As 190 million Americans have pets, the obesity among them is one major issue bothering many of them, whether they are their pet dogs or cats at homes. Giving dogs and cats a place in human homes, beds and–sometimes even, their wills–comes with the utmost care taken by the family along with other family members.
In fact, some studies show that a lean body condition score of BCS 4 or 5 adds an average of 1.8 years to dogs’ lives and to maintain that condition, owners should read read pet food labels and understand the feeding directions, suggest experts.
Researchers have found that shared human-pet comforts is the unique luxury to overeat and it is turning into an epidemic both in humans and their pets. The obesity epidemic among pets include diabetes, hyperlipidemia and cancer.
At an ADSA-ASAS Joint Annual Meeting, five animal nutrition experts have examined the implications of over- or inaccurately feeding habits of cats and dogs under aprogram titled: “Companion Animal Symposium: Bioenergetics of Pet Food” and found that the owner is always the culprit who overfeed their pets.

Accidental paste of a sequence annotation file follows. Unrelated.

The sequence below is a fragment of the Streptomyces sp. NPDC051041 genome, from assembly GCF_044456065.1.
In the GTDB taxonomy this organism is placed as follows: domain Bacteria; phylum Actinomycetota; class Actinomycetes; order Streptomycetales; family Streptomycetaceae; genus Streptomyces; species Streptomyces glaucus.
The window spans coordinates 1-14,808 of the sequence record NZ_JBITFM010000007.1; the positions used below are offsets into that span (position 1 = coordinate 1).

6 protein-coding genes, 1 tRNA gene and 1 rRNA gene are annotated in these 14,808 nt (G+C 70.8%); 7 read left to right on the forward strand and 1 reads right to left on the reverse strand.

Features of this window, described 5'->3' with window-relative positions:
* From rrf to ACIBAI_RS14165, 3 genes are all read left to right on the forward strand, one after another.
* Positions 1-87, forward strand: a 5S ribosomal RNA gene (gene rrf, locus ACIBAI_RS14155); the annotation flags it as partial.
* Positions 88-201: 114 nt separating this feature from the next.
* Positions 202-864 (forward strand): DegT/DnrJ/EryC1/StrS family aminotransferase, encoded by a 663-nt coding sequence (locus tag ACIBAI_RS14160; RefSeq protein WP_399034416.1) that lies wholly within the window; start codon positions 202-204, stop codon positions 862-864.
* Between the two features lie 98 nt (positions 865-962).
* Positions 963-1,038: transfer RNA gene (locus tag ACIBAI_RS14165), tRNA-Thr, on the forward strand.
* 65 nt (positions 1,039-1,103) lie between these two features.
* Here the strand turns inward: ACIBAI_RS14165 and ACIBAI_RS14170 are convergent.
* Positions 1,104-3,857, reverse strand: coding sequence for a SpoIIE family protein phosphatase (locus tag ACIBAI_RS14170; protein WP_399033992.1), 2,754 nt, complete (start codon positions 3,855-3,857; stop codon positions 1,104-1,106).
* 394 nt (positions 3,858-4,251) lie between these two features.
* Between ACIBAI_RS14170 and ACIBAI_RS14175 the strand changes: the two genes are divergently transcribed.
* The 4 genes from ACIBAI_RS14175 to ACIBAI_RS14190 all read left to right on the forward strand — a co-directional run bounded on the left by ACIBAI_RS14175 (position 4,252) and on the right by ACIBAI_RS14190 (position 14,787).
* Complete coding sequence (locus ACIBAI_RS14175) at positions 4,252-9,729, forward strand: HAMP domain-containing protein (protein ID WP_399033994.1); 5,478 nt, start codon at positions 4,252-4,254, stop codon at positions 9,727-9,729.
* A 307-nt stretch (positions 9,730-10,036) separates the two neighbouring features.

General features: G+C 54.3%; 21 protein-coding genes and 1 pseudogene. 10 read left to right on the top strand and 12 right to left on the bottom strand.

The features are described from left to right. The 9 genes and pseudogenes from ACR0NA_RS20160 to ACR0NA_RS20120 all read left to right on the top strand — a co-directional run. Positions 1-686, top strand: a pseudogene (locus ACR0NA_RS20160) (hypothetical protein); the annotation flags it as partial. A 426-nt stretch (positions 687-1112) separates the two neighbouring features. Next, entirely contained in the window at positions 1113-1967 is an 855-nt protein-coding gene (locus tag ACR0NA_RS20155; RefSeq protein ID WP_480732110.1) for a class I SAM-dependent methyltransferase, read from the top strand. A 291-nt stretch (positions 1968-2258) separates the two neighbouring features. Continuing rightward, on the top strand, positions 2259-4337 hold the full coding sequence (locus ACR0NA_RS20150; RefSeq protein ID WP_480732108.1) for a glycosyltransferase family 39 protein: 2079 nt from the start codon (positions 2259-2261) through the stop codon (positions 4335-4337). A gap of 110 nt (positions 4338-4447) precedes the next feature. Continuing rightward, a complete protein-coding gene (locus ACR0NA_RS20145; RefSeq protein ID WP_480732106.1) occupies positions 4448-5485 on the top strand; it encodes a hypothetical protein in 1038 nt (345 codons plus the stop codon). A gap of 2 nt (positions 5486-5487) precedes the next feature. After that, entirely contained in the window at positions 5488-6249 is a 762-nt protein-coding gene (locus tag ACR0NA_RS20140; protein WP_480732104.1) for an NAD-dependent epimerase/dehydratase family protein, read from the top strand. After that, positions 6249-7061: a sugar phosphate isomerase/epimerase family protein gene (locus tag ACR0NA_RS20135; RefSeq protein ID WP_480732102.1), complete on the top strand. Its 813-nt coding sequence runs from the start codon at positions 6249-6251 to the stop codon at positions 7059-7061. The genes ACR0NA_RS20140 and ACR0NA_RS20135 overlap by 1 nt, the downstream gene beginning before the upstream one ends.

Dr. Kelly Swanson, Professor of Animal and Nutritional Sciences at the University of Illinois, says the first step is to realize that the pet is overweight, which many owners intentionally overllok. “Owners need to actually recognize that their pet is obese, and is not just a funny, pudgy animal that looks cute,” said Swanson. “Lean, healthy pets not only live longer, but more importantly, have a better quality of life.”
Food types and feeding frequencies also need to vary from animal to animal, says Dr. Dennis Jewell, Research Scientist at Hill’s Pet Nutrition, who stresses the customization of feeding programs to fit each pet.
“Each pet has unique genetics that determine, for example, if they’re going to use more calories to maintain their body weight than other animals,” said Jewell. Based on age, size, and other factors, feeding regimens come down to certain pets, he added.
Another overlooked feeding strategy, according to Dr. Katherine Kerr, Post-Doctoral Research Fellow at the University of Florida, is raw and whole-prey diets, which may provide a viable alternative to extruded ones.
Focusing on the eating patterns and nutritional health of African wildcats, she says, “While observing feeding behaviors, we soon recognized that felines aren’t physiologically made to chew,” said Kerr. “When feeding whole prey, they basically just crush the skull and swallow it whole.”
The diets of wild-type cats include the hide, hair and bones of prey, which have a positive impact on energy metabolism and gut microbial populations. Kerr says that these diets add nutritional therapy options, help in health maintenance, and disease, allergy and obesity mitigation.”We need to explore these diets more to find out the answer,” she adds.